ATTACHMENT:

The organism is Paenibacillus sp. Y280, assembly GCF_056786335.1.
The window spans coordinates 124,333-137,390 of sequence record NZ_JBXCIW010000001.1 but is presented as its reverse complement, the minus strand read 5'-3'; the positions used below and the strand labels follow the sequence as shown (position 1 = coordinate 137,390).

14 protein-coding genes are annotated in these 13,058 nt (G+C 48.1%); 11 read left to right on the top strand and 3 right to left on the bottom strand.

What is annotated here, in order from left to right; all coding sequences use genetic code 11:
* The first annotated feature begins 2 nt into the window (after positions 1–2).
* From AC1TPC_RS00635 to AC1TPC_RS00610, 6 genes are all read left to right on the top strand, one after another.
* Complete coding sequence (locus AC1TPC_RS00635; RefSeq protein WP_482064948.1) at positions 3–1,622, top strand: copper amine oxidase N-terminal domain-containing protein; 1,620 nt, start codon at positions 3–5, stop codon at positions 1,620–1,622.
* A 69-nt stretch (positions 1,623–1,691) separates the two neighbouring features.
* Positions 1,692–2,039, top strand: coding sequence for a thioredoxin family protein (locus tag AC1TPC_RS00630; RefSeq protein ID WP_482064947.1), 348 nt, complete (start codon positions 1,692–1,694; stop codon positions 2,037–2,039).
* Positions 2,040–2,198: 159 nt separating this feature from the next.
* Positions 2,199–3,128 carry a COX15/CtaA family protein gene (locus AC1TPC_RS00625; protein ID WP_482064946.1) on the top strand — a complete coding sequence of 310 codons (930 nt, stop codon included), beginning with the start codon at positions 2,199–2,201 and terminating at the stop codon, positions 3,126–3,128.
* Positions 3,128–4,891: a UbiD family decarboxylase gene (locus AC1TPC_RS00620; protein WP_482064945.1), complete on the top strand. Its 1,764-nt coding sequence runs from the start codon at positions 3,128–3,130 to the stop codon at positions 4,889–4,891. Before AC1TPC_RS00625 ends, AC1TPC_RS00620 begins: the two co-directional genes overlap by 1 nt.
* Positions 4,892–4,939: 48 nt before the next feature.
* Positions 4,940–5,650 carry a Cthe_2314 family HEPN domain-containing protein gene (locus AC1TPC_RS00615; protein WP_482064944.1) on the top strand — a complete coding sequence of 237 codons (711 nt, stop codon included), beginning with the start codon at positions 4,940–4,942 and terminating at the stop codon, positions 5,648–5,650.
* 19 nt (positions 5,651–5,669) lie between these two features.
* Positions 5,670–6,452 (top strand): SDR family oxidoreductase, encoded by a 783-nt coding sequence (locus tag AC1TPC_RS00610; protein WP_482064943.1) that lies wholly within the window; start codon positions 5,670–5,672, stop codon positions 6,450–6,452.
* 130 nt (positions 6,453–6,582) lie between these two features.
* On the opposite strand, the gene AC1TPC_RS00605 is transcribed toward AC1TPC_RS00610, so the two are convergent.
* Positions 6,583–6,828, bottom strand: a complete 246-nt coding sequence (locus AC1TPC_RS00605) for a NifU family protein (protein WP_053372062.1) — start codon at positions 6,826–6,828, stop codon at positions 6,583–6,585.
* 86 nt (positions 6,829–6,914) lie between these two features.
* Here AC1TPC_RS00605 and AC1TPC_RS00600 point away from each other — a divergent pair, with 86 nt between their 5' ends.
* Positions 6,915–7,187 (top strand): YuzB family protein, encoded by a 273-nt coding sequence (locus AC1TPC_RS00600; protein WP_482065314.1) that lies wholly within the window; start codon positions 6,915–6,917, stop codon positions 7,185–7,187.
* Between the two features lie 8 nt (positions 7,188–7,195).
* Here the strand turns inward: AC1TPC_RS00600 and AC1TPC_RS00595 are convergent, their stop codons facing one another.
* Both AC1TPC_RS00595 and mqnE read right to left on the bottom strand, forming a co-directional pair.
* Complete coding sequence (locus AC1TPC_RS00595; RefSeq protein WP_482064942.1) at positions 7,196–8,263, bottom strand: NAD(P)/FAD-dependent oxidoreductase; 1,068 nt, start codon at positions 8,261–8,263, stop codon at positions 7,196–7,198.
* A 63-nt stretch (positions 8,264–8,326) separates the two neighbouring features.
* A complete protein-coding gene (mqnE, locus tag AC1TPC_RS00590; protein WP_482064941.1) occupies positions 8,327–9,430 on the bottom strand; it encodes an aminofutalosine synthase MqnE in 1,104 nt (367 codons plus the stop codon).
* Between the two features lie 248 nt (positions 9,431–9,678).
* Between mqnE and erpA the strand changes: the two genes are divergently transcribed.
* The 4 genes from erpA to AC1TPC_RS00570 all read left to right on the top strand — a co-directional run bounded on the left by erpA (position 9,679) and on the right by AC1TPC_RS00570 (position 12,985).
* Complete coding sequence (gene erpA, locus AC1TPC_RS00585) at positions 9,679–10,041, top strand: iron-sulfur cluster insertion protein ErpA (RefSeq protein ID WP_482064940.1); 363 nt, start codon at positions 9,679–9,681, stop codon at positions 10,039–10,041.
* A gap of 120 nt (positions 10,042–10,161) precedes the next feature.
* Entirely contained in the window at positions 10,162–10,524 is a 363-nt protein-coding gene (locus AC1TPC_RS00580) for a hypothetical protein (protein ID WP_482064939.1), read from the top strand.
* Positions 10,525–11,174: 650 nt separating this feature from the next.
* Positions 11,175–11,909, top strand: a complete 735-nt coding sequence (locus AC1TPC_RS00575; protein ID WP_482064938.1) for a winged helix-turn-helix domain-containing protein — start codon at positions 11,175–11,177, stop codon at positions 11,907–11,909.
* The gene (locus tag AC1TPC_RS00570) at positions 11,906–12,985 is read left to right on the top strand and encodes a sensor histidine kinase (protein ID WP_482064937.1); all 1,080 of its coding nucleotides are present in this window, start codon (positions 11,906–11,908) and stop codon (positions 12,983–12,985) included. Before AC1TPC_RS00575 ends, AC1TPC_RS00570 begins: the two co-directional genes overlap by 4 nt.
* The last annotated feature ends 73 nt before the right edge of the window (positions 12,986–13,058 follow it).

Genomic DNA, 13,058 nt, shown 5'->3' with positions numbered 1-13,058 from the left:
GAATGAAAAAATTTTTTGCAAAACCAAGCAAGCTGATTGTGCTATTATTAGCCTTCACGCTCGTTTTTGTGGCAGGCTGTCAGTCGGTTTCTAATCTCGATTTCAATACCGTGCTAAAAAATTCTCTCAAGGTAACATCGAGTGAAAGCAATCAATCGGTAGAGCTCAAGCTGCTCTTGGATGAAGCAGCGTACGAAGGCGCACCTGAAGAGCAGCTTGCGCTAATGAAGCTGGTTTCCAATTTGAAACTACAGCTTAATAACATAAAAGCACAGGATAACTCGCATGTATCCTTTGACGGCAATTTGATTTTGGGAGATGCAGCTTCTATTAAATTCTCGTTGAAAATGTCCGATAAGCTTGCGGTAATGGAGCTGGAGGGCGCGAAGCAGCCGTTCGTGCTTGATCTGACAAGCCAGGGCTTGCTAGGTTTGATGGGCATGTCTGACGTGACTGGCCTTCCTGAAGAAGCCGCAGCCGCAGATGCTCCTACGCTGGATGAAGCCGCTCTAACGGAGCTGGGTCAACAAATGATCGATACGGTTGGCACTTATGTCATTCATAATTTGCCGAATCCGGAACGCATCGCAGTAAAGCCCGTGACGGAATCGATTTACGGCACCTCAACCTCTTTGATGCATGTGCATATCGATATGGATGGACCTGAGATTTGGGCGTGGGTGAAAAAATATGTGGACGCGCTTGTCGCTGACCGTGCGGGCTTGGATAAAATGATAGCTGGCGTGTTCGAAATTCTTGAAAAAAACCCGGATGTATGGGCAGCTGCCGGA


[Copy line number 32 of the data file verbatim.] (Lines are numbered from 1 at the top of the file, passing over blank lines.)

* Complete coding sequence (gene erpA, locus AC1TPC_RS00585) at positions 9,679–10,041, top strand: iron-sulfur cluster insertion protein ErpA (RefSeq protein ID WP_482064940.1); 363 nt, start codon at positions 9,679–9,681, stop codon at positions 10,039–10,041.